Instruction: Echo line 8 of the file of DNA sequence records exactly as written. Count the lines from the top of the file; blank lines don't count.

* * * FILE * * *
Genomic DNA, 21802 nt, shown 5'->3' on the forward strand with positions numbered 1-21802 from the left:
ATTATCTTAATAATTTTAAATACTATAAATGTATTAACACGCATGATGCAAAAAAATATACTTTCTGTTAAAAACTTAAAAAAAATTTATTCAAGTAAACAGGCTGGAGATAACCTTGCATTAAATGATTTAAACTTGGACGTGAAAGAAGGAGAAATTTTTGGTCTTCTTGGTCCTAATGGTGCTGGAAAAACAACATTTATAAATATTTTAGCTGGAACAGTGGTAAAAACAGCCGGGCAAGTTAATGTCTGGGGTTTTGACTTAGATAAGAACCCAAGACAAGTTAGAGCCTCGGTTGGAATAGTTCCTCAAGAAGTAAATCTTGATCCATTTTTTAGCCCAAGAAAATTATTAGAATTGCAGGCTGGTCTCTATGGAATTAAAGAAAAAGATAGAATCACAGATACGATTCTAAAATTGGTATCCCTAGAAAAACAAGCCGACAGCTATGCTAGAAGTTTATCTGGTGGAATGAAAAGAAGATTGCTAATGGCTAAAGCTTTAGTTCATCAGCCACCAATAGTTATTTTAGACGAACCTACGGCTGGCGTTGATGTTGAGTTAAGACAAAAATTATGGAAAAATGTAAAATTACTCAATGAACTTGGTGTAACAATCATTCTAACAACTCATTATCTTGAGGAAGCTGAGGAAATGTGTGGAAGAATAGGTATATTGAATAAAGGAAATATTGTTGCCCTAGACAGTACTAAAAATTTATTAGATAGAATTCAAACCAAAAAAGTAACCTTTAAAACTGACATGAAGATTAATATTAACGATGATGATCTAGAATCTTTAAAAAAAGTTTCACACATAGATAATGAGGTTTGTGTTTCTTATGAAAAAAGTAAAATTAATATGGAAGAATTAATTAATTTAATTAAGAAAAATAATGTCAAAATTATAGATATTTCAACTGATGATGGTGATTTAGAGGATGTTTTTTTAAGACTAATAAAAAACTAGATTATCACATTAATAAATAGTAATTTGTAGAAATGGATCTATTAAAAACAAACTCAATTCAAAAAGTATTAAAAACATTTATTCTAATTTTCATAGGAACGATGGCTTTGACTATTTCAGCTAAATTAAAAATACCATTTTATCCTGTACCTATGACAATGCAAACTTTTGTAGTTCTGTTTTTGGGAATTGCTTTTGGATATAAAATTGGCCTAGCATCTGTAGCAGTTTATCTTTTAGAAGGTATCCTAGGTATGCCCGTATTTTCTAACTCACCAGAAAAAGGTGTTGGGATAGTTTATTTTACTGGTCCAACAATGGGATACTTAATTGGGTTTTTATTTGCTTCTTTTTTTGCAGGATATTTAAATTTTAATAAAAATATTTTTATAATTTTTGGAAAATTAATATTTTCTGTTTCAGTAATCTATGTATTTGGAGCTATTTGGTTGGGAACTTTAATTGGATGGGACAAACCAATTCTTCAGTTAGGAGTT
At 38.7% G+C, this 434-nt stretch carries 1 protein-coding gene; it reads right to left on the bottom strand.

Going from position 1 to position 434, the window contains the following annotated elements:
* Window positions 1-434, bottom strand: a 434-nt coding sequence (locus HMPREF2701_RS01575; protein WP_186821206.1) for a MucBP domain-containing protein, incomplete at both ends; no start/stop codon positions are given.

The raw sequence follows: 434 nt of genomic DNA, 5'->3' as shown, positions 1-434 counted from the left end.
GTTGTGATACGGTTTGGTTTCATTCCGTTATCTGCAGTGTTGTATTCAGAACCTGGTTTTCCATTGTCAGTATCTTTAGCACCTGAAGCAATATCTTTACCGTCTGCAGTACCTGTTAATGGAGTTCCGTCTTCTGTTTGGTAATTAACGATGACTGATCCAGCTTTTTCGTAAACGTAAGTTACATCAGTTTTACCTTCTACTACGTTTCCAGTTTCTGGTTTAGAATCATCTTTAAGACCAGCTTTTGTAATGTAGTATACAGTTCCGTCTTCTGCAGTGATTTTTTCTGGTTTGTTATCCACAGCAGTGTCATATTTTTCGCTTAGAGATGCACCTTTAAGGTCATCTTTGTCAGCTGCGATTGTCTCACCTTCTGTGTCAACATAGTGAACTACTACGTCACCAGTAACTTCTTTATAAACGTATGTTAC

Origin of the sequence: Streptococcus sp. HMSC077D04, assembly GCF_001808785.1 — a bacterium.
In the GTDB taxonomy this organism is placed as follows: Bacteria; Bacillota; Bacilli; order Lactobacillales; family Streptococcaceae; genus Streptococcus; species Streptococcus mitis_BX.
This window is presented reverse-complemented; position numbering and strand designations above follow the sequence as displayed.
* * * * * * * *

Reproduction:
Origin of the sequence: Streptococcus sp. HMSC077D04, assembly GCF_001808785.1 — a bacterium.